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03/02/10 5:30 PM ET

Breakout year on tap for Fukudome?

Cubs skipper Piniella says outfielder has found new comfort

MESA, Ariz. -- Kosuke Fukudome made a great first impression on Opening Day 2008 when he went 3-for-3 for the Cubs, including a game-tying three-run homer off Milwaukee's Eric Gagne in the ninth.

Fans in the right-field bleachers waved Japanese flags and wore headbands to celebrate Fukudome, but he wasn't able to keep up that pace. In his first season, he batted .257. Last year, he hit .259.

"It's a learning process, and to compound that, to learn a new country, it takes a while," Cubs manager Lou Piniella said.

"Now, he's passed his freshman and sophomore years, and he's a junior now, and he's ready to go," Piniella said. "Let's hope he has a nice breakout year where he can hit .280, .285, drive in 75, 80 runs and play the outstanding right field that he does and help us win."

Fukudome won two batting titles in Japan and compiled a career .305 average there. He's said he'd like to bat .300 in the Major Leagues.

"I don't care about power numbers," Piniella said. "I care about on-base percentage, getting on base, driving in runs, handle the bat, do those sort of things. The power numbers will take care of themselves."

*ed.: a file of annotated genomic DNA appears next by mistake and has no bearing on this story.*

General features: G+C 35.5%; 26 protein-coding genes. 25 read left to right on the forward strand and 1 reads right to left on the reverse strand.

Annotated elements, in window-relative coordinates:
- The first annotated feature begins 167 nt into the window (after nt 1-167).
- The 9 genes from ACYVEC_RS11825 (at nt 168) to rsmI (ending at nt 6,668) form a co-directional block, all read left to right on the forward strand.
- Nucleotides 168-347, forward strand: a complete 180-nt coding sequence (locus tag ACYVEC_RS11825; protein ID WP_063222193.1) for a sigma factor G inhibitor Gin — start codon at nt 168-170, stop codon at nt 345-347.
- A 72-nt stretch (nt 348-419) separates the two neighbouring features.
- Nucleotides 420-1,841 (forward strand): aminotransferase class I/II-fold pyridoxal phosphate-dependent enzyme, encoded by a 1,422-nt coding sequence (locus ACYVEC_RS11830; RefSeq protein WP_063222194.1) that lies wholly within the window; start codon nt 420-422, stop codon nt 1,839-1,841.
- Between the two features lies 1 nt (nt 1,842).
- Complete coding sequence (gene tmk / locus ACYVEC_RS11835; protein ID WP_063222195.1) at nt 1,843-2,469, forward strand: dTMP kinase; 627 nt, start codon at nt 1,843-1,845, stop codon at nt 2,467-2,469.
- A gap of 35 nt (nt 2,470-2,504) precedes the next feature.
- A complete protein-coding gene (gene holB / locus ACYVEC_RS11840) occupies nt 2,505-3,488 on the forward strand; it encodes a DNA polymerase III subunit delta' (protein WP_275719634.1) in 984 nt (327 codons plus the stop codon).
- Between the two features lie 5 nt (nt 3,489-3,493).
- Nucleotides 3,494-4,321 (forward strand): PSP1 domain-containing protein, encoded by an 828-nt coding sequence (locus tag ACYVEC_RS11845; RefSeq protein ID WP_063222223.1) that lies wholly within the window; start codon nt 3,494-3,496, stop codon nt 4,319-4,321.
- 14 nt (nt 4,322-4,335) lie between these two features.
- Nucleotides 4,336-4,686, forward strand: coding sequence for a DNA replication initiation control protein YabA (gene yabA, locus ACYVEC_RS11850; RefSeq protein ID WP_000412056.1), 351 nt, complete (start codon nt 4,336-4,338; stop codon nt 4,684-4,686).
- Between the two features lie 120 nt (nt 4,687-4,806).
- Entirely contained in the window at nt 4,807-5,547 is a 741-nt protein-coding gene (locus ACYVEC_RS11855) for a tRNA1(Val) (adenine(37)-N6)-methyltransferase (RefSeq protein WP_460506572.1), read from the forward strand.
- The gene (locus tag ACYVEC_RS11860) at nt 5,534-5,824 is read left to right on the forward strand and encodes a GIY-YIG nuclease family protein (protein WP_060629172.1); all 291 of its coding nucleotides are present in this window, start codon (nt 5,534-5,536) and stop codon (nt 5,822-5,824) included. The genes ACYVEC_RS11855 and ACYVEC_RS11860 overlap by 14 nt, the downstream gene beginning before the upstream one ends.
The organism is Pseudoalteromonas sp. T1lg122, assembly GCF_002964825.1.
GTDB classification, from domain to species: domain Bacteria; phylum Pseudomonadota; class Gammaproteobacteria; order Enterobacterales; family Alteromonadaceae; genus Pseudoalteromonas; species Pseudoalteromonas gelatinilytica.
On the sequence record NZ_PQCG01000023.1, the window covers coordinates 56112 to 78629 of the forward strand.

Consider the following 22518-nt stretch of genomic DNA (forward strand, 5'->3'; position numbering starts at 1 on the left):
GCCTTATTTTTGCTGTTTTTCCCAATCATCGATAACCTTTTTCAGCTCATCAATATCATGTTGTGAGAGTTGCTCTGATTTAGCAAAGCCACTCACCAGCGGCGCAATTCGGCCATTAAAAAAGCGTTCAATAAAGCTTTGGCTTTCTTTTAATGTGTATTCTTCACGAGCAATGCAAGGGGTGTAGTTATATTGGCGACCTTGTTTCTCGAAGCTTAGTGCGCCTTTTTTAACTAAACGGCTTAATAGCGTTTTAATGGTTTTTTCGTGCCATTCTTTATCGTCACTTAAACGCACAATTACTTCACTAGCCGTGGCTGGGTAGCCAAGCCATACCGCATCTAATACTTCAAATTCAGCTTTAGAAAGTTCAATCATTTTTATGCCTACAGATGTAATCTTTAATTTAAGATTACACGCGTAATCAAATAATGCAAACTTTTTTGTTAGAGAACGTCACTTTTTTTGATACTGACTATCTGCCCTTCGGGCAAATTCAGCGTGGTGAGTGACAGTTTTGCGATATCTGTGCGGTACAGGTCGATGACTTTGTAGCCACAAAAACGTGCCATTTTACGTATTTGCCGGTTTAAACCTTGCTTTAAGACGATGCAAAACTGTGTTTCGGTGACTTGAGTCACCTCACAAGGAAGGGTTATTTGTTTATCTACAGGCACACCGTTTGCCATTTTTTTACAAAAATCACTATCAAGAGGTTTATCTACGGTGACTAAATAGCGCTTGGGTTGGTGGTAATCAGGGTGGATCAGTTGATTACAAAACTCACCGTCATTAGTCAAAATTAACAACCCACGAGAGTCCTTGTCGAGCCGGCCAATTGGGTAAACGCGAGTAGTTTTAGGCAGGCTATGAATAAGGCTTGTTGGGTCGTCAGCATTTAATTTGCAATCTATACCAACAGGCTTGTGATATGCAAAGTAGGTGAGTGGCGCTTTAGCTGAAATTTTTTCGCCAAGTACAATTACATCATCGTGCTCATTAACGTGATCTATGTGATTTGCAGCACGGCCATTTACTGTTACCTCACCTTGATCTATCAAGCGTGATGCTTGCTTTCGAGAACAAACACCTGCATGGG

Fukudome and Ryan Theriot will be tested in the 1-2 spots in the batting order this spring, with Theriot leading off Thursday in the Cactus League opener against Oakland. So far, Piniella has seen lots of positives from the outfielder.

"He's working hard, made a few changes with our new hitting coach [Rudy Jaramillo], and I think he feels comfortable," Piniella said. "I think the move back to right field will help him, and we're expecting a better year from him.

"There's no reason for 'The Fook' to hit in the .250s," Piniella said. "Now that he's had two years of experience here, knows the league a lot more, it's time to take it a step forward for him."

Piniella is the one who came up with the nickname, "The Fook." Fukudome's interpreter, Hiro Aoyama, said the outfielder likes it, too. A Japanese reporter asked Piniella on Tuesday if there were any special meaning to it.

"No, not at all," Piniella said. "I like the name. It's easy to say."

Carrie Muskat is a reporter for MLB.com. This story was not subject to the approval of Major League Baseball or its clubs.